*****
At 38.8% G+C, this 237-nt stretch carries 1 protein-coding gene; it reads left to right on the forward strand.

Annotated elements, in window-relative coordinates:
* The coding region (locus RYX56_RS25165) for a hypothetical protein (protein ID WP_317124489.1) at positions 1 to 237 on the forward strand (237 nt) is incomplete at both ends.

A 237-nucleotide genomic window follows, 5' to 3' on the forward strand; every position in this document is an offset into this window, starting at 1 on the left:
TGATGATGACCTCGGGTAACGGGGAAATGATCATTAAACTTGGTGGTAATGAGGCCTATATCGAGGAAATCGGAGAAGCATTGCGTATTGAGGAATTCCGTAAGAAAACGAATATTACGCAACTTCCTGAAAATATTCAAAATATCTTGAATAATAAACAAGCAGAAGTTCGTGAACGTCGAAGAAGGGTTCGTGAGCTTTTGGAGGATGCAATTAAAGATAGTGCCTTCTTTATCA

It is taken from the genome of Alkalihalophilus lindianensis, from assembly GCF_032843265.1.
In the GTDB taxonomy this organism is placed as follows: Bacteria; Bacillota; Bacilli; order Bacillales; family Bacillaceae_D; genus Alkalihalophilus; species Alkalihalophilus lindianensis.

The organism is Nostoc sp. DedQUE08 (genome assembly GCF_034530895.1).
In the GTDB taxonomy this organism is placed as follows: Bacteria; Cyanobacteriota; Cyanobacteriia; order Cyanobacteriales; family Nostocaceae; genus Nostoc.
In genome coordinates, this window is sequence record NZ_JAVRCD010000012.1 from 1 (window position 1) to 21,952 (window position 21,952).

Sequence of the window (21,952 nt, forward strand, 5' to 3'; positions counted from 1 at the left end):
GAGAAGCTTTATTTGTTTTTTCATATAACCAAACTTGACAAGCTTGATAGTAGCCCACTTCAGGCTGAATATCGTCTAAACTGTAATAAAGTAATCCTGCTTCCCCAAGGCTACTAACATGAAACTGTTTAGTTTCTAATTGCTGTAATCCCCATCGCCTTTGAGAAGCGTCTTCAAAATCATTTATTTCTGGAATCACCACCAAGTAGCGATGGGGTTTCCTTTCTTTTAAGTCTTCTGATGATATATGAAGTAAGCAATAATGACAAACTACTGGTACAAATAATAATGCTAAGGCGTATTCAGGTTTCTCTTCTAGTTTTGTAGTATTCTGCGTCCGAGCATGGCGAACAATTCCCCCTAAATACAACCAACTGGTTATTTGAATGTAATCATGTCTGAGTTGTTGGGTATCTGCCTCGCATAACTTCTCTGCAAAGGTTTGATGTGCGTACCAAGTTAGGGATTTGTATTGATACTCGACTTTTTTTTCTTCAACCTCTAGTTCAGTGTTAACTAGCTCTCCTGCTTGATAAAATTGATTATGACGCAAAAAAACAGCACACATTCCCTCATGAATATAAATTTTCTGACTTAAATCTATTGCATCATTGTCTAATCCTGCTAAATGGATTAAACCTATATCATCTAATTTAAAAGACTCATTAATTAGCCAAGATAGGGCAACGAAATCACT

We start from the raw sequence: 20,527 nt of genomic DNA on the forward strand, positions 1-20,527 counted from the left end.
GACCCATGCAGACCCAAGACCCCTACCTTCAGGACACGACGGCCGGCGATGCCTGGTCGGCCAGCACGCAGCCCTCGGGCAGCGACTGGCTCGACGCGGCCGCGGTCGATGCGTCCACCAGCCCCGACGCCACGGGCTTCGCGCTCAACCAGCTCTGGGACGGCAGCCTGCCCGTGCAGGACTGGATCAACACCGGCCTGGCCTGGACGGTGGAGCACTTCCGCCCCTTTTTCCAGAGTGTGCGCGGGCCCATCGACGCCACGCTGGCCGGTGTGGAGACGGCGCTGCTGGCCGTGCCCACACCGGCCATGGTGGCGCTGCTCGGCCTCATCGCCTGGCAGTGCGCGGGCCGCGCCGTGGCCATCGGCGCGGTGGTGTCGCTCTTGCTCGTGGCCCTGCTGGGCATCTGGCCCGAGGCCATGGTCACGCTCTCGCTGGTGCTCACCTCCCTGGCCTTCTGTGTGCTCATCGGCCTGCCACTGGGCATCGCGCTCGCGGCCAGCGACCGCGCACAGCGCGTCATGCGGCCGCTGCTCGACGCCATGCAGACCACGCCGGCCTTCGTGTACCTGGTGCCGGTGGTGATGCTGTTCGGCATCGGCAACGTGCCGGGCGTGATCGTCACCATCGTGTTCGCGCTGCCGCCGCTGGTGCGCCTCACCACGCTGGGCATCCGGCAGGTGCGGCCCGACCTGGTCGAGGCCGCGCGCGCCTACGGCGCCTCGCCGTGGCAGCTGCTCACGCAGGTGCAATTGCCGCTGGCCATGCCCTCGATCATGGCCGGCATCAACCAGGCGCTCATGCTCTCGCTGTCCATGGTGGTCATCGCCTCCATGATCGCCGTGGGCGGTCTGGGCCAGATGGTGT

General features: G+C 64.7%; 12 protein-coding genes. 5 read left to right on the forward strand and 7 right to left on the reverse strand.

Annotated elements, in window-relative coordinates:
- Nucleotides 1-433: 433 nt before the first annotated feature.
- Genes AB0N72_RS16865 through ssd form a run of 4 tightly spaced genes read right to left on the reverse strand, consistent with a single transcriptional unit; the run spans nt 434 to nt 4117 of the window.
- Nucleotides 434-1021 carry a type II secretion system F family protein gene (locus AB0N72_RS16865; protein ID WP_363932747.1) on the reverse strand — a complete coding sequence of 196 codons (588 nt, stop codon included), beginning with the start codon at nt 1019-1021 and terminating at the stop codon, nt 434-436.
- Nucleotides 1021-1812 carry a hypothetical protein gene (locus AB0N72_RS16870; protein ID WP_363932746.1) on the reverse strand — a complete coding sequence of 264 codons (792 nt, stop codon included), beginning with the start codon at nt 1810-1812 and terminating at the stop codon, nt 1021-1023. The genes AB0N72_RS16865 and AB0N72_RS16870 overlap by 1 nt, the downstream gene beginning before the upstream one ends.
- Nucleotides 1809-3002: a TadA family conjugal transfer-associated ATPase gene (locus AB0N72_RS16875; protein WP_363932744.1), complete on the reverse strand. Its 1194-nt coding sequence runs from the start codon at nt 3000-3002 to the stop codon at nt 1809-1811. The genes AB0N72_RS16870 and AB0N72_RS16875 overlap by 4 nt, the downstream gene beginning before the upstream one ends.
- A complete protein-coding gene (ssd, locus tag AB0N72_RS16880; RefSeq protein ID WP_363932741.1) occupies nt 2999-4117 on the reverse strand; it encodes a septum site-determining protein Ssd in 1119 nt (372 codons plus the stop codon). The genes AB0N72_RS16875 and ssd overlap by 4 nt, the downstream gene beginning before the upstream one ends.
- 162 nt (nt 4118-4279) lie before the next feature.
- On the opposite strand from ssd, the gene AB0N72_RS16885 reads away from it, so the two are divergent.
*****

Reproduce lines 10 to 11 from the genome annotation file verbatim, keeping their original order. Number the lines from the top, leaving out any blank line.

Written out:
In genome coordinates, this window is sequence record NZ_JAVRCD010000012.1 from 1 (window position 1) to 21,952 (window position 21,952).

Sequence of the window (21,952 nt, forward strand, 5' to 3'; positions counted from 1 at the left end):